There’s nothing worse than taking a phone call while on vacation and having a neighbor inform you that there’s a flood of water coming out of your house and they need to know where the valve is so they can shut the water down. The next worse thing is contacting your home insurance rep. By the time you get it all sorted out, your vacation is ruined, your insurance is unaffordable, and you’re trying to see if you can join a 25 year old lawsuit and get a few dollars payback from the company who installed that gray or white Polybutylene pipe that burst under your manufactured or mobile home.

Face it, you’re not getting any younger, and neither is the polybutylene pipe under your manufactured home. That gray pipe, which was outlawed around 1994, is a time bomb waiting to explode underneath your house. Can you afford to hire a plumber to replace all the hot and cold pressure pipes under your house, check to see if the job was done right, wait for water to be restored to your house, hire a contractor to fix the damage done to your house while you were on vacation, and all in the middle of winter when you expected to be soaking up the rays in Hawaii?

Maybe you can, maybe not. Maybe you just don’t want to sink another $5,000.00 into a house you just finished paying for. Maybe you want to get back at a system that employs idiot savants that are paid substandard wages for doing substandard work. Maybe they deserve substandard wages, but that shouldn’t be your concern. You just want your house repaired.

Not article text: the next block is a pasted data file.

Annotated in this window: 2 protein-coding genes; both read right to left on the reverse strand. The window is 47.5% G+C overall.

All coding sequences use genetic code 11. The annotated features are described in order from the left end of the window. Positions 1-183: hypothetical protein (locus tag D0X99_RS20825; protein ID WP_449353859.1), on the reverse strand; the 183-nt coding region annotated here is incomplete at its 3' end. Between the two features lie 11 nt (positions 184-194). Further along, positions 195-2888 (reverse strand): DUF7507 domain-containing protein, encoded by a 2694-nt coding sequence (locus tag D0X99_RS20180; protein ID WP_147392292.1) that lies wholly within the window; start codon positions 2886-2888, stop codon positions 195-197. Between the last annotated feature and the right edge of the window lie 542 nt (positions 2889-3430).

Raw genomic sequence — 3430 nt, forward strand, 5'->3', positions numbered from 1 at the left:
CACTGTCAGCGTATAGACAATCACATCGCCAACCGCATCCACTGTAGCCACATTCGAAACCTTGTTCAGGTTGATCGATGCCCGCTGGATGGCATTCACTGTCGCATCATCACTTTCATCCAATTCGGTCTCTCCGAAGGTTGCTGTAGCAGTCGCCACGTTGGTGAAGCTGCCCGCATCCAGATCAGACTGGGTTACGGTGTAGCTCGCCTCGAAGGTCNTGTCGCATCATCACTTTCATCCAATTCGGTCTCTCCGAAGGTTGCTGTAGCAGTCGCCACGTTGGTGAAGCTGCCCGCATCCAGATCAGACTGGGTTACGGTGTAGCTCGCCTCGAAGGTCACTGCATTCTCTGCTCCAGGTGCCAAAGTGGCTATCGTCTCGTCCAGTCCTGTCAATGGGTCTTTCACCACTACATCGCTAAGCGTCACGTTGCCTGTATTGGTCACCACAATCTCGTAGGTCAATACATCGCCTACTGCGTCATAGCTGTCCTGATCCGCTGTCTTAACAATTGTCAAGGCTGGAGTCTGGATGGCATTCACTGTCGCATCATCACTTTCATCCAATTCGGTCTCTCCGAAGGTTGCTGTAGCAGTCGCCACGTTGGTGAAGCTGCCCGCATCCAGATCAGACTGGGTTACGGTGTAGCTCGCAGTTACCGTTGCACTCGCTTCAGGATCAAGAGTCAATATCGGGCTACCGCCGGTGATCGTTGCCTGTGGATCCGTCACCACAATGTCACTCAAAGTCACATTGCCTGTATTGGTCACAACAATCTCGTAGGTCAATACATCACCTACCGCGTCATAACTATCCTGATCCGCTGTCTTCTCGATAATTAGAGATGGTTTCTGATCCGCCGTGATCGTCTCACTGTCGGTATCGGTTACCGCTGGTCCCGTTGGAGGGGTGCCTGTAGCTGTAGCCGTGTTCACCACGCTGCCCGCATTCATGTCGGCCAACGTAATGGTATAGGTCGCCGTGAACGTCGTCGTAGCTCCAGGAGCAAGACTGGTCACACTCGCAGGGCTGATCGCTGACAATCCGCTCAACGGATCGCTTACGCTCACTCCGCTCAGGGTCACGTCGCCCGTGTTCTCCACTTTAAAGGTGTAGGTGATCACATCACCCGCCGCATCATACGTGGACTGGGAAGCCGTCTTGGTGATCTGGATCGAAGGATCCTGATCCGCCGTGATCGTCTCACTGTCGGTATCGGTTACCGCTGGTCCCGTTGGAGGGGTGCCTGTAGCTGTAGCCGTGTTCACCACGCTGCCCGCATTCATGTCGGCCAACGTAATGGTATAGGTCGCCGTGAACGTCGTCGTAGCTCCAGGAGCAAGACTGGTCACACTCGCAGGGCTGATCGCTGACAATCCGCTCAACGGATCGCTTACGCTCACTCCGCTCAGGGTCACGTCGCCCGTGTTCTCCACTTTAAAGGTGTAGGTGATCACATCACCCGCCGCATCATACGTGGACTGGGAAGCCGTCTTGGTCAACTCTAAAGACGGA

Unfortunately, the contractor sees you coming. You somehow feel you’re getting ripped off, but you have no idea of the how or where of it. This is the time that you need to find someone who cares deeply about your house, your thinning wallet, your dwindling bank account, and where you’re going to take your next bath.

Voila! The only person who fits those qualifications, who really cares about you, is…you! And you better get started now.

Replacing the 25 year old pipe under your mobile home before your vacation, before paying thousands of dollars for water damage, before you have to depend on a contractor to tell you when to take your next shower, is a great idea. I did it, and believe me, if I could do it, anybody can. It just takes some preventive dedication and a surprisingly small amount of cash.

The first thing you need to do is check the pipes under your home. Are they gray? Chances are they are the polybutylene pipes you were warned about. The letters PB on the pipe are another clue, even if the pipes aren’t gray.

You probably don’t have to go under the house to find the pipes; usually, unless you’ve had extensive remodeling done on your home, you’ll see the gray polybutylene pipes coming from underneath the house under your sink, to your toilet feed line, to your washer, etc.